Scott Olsen, the former Marine and Iraq War veteran who was struck in the head with a police projectile during an Occupy Oakland protest in October 2011, has settled his federal lawsuit against the city for $4.5 million.
Olsen suffered permanent brain injuries when he was hit with a "flexible baton round" fired by an Oakland police officer on the night of Oct. 25, 2014. A flexible baton round, the city explains, is "a cloth-enclosed, lead-filled round fired from a shotgun."
Appearing with his attorneys today, Olsen said the settlement "should be enough to allow me to get by for the rest of my life. But they could give me a billion dollars, right, and it wouldn’t give me my brain back."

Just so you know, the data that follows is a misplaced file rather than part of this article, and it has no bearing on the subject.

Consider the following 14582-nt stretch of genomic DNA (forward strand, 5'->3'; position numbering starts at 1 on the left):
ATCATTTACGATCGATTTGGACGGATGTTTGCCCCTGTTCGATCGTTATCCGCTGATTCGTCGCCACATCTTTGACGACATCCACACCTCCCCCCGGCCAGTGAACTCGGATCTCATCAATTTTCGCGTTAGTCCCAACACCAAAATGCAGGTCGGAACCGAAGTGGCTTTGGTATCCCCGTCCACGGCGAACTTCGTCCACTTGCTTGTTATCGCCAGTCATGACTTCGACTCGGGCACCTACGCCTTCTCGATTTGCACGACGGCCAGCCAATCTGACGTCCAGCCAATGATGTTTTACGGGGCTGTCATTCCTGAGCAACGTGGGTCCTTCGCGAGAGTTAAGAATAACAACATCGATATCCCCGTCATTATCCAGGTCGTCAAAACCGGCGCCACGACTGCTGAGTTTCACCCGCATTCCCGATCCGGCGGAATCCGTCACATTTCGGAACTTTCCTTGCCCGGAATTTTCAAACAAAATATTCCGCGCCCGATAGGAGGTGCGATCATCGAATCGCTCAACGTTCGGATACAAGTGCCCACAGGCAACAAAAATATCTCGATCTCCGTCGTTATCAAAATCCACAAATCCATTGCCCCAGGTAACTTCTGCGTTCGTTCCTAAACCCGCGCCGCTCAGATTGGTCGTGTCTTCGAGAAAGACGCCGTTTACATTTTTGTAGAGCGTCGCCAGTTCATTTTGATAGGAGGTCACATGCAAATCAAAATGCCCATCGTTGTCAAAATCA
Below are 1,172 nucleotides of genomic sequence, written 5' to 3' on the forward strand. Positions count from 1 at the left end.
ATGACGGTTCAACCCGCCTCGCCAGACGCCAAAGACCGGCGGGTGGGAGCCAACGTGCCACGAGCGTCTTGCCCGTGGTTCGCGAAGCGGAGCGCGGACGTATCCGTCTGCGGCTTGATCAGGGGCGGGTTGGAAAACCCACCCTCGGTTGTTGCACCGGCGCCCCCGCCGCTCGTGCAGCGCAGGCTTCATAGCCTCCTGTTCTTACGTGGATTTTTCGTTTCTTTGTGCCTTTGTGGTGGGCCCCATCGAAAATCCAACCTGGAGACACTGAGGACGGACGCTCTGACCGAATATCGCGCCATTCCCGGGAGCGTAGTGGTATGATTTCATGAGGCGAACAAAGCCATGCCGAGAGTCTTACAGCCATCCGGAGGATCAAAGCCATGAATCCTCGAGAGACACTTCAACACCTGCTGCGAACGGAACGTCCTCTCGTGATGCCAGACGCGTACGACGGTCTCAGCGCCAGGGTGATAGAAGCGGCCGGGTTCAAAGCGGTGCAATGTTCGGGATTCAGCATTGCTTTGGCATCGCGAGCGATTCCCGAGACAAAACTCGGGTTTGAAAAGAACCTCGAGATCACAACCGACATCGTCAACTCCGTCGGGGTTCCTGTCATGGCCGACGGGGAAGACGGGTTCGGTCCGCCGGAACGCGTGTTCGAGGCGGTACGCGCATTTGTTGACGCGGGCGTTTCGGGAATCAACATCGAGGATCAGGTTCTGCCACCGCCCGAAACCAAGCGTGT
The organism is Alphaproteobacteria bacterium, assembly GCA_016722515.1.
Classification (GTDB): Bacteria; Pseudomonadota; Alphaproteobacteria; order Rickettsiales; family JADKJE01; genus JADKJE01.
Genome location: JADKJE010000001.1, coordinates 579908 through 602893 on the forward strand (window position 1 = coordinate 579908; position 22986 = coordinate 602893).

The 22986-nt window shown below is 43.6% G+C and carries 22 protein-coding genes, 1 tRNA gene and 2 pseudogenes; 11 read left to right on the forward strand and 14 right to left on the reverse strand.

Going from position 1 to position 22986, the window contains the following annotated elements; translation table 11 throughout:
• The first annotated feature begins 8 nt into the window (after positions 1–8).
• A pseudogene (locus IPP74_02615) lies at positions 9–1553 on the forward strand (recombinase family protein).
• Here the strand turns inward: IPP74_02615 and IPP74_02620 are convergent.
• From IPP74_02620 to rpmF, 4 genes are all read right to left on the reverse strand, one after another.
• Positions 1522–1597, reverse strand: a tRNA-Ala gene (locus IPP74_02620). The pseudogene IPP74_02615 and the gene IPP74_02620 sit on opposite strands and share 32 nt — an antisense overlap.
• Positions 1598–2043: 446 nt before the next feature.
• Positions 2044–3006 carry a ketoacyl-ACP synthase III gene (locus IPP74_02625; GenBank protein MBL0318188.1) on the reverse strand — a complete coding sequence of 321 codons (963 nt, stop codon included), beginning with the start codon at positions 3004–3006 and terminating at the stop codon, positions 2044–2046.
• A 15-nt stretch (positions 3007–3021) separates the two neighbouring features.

In a statement, City Attorney Barbara Parker called the settlement "fair": "Mr. Olsen suffered a tragic injury that will affect him for the rest of his life. This settlement will save the City the far greater costs of a trial and potentially much higher judgment. This is a fair settlement given the facts of the case and the significant injuries Mr. Olsen sustained."
Breaking away from the tone of straight reportage for a second: Take a look at the video embedded above. It's remarkable: a 10-minute documentary that recounts the events of the night Olsen was shot, including footage from the Oakland Police Department. What the video can't explain is the cruelty and sadism — I can't think of other words that fit, honestly — exhibited by the Oakland officer who tossed a flash-bang grenade into the small and entirely non-threatening group of people who had gathered to help the grievously injured Olsen.